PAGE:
Russian financial institutions are the latest victims of the infamous Tinba banking Trojan, including its largest banks and two large Russian payment service providers, researchers at Dell SecureWorks have found.
Tinba, named for its small file size as a "tiny banking Trojan" that's 10 times smaller than other such malware, in August was seen targeting banks in Romania. Researchers at IBM X-Force at the time pointed out that it was rare to see Romania, which is believed to be home to a large cybercrime contingent, targeted by the same malware that plagues nations in the West. Tinba is thought to be the handiwork of Russian cybercriminals.
Tinba's turn against Russian financial institutions follows that very same theme and pattern. "We do see other botnets target Russian [users], but [cybercriminals] usually stay away from Russia [attacks] bedcause the Russian government cracked down on people targeting their own citizens" there, says Brett Stone-Gross, senior security researcher with Dell SecureWorks, which has a policy of not naming actual victim organizations.
Some banking Trojans even automatically check to see if the victim's keyboard and language settings; if it's a Cyrillic keyboard with Russian as the primary languages, the malware would uninstall, for example.
But Russian banks are no longer immune to Tinba: some 35% of the IP addresses recently found sinkholed with Tinba 2.0 were from Russia; 22% from Poland, 7.5% from Indonesia; 6.5% from Spain; 5.6% from Canada; and 5% from Romania, SecureWorks found via Abuse.ch. Tinba 2.0 is being spread via spam email, and exploit kits such as Nuclear, Neutrino, and Angler.
There's not just one Tinba crime group, nor is there a single Tinba botnet like Gameover Zeus's setup. Tinba 2.0 is distributed as a botnet kit, so different cybercrime groups, many out of Eastern Europe, are using it for different targets. "Some are targeting European banks, US banks, or UK banks," Stone-Gross says. One cybercrime group sells the kit to other groups, he says.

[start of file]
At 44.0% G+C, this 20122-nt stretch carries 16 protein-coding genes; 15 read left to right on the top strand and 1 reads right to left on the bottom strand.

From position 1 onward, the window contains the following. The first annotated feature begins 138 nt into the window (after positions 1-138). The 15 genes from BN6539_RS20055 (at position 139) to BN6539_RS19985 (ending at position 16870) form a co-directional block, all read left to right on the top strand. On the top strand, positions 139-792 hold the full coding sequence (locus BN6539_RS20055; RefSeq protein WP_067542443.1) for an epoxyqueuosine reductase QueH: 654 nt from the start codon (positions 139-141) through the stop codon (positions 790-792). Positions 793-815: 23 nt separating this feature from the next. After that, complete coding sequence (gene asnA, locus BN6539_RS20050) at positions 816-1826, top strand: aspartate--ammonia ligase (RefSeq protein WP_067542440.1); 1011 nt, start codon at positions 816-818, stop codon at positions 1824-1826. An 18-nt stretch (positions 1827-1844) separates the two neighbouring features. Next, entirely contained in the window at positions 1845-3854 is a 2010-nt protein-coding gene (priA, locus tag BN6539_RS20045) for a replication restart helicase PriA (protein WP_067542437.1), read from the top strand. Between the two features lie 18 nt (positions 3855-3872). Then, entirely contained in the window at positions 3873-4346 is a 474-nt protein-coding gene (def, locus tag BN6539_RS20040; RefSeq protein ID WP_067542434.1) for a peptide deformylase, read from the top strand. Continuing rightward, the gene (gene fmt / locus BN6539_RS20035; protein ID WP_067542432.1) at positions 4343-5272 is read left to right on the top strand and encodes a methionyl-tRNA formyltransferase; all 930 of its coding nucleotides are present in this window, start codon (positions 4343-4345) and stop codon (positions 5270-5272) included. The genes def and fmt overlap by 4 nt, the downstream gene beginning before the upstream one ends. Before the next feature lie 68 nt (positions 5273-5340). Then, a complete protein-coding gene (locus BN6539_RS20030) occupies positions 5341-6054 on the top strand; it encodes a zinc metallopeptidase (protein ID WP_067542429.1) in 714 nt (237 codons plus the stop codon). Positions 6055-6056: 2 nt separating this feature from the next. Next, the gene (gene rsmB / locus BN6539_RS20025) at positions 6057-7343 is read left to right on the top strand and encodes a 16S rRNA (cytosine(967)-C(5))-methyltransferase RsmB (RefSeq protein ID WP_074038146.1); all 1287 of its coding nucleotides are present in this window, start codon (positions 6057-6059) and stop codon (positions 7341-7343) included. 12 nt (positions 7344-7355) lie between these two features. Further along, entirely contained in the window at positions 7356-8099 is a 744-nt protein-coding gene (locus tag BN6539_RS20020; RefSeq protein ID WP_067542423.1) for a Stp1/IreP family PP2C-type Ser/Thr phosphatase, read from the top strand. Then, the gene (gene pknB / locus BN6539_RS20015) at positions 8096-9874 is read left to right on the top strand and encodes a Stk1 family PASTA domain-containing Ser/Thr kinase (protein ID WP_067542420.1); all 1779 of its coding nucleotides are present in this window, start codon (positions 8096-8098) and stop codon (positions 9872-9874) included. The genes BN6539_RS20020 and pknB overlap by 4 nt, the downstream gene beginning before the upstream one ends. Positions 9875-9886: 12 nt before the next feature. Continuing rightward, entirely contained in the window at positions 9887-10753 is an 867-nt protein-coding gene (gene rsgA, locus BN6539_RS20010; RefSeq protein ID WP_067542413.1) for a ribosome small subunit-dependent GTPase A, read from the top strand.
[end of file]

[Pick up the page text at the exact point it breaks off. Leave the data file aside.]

Carberp, a banking Trojan that targeted Russian banks in 2013, was a cautionary tale for Russian cybercriminals. The Carberp leader, a Russian national, and several members of the crime ring, were arrested in a law enforcement operation led by Ukrainian and Russian law enforcement agencies.
Since then, the only other major attack campaign hitting Russian banks was Carbanak, an international crime ring based out of Eastern Europe that stole $1 billion from financial institutions worldwide -- with Russia as the hardest hit, researchers at Kaspersky Lab found. The Carbanak operatives, who hailed from Russia, Ukraine, China, and other parts of Europe, used spearphishing emails targeting bank employees at some 100 different banks in 30 countries.
Tinba is no Carbanak, however. Carbanak employed some cyber espionage-like methods, including digitally signing its malware to appear legitimate, and performing some reconnaissance before installing its information-stealing malware. "Tinba was designed to be quite simple ... and very lightweight," Stone-Gross says. "It's not a very sophisticated or advanced piece of malware."
Even in its tiny 25-kilobytes size, it has multiple functions: Tinba can capture data via HTML forms via Web injects in order to grab email logins or other valuable information. "They can monetize it and wire money out of it and sell it through underground forums," for example, he says.
Tinba also is now targeting banks in Japan as well as Canada. Some of Tinba's threat actors target credit card companies, social media sites, and other online payment providers in Europe, North America, and Australia.
Stone-Gross admits it's difficult to know for sure who's behind the Russian attacks. "It's possible it could be Ukrainian citizens, [since] law enforcement there isn't cooperating" with Russia anymore, he says.
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